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How to pass the time when temporarily homebound

By: Maria Allard | C&G Newspapers | Published July 31, 2019

METRO DETROIT — People recovering from surgery, an injury or illness at home know they have to take it easy, rest and follow their doctor’s orders in order to heal.

However, being homebound can become lonely and isolating, especially when you aren’t mobile, but there are ways to fill the time to not get bored or feel alone.

Denise Nitta, an occupational therapist from the Detroit Medical Center’s Rehabilitation Institute of Michigan, has some suggestions for when cabin fever strikes.

“I’m a big proponent of keeping the mind and hands busy,” she said.

Doing jigsaw puzzles is one activity that can keep someone occupied while recuperating. Crocheting and knitting also are great ways to pass the time. If you’re looking for a friendly face, some churches have groups that will visit you at home, and inviting friends and family over to play board games can be a pick-me-up.

“If they take you on an outing, that’s something to look forward to,” Nitta said. And if you’re tech-savvy, the internet “can keep you busy as much as you want to be.”

If you are scheduled for surgery, it’s advised to grocery shop in advance, prepare meals ahead of time and freeze them. If you’re recovering from joint surgery, such as procedures on the hips or knees, make sure you don’t overdo it during your recovery.

“Listen to what your therapists are telling you to do,” Nitta said. “Make sure you’re doing your exercises.”

Safety also is an issue.

“We don’t want anyone falling. We tell people to pick up the throw rugs and clear passways,” Nitta said. “The bathroom is a very easy place to fall. Get some temporary (gadgets) to make it safer.”

Anyone using a walker is advised to get walker bags to attach to the walker to help carry items so that both hands are free. A tool belt also can be useful to carry necessities.

Shawn Bennis, a family caregiver coordinator for Henry Ford Health System, reminds patients who will be homebound for a while to make plans for their recovery before leaving the hospital.

“Talk to your case manager, social worker, nurse or navigator on a discharge plan from the hospital,” said Bennis, who also is a registered nurse. “They’ll ask you several questions about what type of house you live in, if you’re by yourself or if you have a caregiver. If there is a family, make sure they are involved in the discharge planning. They might think of things that are different from the person who is sick. That’s another set of eyes that’s able to take notes and ask questions. That’s super helpful to the medical professionals.”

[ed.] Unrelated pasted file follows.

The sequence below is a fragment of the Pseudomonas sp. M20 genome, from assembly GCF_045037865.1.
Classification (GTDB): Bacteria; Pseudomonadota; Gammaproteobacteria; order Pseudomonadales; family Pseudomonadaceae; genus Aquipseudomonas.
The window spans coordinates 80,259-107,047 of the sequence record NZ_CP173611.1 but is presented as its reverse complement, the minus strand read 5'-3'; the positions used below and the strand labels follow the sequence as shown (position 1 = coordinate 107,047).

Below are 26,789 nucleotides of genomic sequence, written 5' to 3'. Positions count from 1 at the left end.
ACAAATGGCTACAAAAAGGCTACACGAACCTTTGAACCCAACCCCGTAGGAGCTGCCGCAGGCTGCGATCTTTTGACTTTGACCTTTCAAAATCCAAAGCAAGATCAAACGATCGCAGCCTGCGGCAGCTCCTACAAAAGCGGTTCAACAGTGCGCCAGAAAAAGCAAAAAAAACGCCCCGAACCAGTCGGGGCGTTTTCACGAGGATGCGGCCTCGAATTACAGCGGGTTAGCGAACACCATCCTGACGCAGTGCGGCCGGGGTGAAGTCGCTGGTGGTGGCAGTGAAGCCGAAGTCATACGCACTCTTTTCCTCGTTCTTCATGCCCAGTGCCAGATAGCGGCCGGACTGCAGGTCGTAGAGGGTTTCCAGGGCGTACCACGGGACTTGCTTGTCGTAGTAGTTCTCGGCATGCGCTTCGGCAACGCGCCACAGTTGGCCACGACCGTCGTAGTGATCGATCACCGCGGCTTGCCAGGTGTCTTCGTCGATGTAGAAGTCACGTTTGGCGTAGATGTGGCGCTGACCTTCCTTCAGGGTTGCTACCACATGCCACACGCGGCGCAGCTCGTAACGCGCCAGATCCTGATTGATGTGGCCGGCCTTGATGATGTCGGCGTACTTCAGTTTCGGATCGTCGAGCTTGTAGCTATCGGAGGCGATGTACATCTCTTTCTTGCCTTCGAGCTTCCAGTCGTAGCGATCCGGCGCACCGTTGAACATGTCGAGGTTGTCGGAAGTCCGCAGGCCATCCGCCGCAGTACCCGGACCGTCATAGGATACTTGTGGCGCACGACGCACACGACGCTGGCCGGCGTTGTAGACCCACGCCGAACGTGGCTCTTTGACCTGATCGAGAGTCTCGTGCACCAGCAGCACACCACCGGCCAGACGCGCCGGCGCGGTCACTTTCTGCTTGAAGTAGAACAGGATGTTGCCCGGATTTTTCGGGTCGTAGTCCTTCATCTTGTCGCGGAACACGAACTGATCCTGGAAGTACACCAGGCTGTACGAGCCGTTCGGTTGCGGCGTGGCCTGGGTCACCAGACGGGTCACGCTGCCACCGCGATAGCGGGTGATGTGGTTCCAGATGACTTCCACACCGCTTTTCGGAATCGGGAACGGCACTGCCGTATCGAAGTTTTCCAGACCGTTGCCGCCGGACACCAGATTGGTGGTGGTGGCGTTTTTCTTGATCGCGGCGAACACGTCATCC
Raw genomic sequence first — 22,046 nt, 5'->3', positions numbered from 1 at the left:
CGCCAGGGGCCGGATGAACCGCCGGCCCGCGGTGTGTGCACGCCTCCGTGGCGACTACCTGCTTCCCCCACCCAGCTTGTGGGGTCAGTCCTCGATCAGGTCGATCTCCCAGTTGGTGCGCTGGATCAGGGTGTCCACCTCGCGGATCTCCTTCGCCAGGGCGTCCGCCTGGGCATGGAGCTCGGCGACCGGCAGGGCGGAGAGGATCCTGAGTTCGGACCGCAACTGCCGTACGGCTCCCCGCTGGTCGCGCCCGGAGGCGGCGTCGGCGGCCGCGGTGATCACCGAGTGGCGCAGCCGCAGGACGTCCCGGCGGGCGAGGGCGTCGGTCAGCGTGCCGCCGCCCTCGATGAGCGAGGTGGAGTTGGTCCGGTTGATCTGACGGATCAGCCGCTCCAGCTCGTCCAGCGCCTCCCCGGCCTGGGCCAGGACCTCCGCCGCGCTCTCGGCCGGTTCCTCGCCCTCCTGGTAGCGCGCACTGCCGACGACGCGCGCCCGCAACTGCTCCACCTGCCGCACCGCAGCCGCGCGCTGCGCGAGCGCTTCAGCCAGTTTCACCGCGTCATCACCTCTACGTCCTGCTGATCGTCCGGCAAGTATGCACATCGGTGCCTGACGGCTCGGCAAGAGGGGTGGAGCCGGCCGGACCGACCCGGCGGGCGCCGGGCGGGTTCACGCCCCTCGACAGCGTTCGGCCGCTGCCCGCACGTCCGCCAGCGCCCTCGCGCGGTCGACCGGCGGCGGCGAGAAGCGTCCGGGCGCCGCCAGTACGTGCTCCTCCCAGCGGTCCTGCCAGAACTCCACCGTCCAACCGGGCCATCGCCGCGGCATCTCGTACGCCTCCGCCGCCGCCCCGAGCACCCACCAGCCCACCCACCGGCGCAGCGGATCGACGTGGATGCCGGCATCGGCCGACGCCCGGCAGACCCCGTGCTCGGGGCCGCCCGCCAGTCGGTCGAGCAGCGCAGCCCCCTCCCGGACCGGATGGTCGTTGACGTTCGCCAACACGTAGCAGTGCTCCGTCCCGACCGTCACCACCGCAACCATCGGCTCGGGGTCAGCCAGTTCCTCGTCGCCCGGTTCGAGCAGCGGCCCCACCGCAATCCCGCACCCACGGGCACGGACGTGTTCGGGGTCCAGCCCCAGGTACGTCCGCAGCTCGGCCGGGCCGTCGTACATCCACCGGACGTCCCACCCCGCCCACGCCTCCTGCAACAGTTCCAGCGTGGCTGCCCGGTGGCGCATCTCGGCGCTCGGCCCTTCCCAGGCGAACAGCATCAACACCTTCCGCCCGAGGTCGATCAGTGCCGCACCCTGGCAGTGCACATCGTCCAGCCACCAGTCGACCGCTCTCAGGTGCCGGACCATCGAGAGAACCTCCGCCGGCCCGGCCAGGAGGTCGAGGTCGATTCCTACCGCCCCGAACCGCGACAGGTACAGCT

Bennis also recommends that family, friends and neighbors check on the homebound individual through phone calls, text messages and visits.

“Bring over the grandchildren, and nieces and nephews,” she said. “Make a point to do an outing.”

One task that Bennis has for dementia or Alzheimer’s patients is to clean out a drawer with old pictures and organize them.

“That always stimulates the memory. It can also boost their mood,” she said. “They’ll tell you about their childhood, when they were first married or about their trip to China.”

If they are physically able to, homebound patients recovering from surgery, an injury or illness should get up once a hour and walk about the house.

“Some people are motivated by keeping an exercise log or walking log,” Bennis said. “Exercise helps increase endorphins. Endorphins make you happy. Sunshine makes people happy. Open up your blinds, sit by a window or, if you can, sit on the porch. Even the indirect sunlight is helpful.”

Journaling or recording events of the day on a cellphone can be helpful too.

“They can see they are making progress,” Bennis said.

If you are going to be homebound for a while, check with your city to inquire about any programs for residents while they are recuperating. For instance, the Grosse Pointe Public Library has an outreach program for those who are homebound, have a short- or long-term illness, have physical limitations or aren’t able to drive.

There is no fee to use the service, but the GPPL outreach program is only for residents of the Grosse Pointe school district. Outreach Librarian Kathleen Gallagher oversees the program.

“I arrange home delivery of materials and pick them up when (people) are finished using them,” Gallagher said. “All they have to do is contact me.”

Books are available, as well as CDs, DVDs and Blu-ray discs.

“A lot of people enjoy magazines while they are recovering, and best-sellers are always popular,” Gallagher said. “We have some of the large print available.”

Gallagher also encourages GPPL patrons to take advantage of download services, including Hoopla Digital and Kanopy. Users need to set up accounts to use them.

Kanopy is an on-demand streaming video platform for public libraries and universities that offers viewers a large collection of award-winning films and documentaries. Kanopy includes children’s programming with its subdivision, Kanopy Kids.

Hoopla Digital is a web and mobile library media streaming platform for audiobooks, comics, e-books, movies, music and TV. Hoopla Digital allows library patrons to download or stream media content.

Last year,  Gallagher visited 600 library patrons at home.

“They’ve very happy with the visits,” she said. “We’ll sit and talk. It’s helpful to me to help them select reading materials.”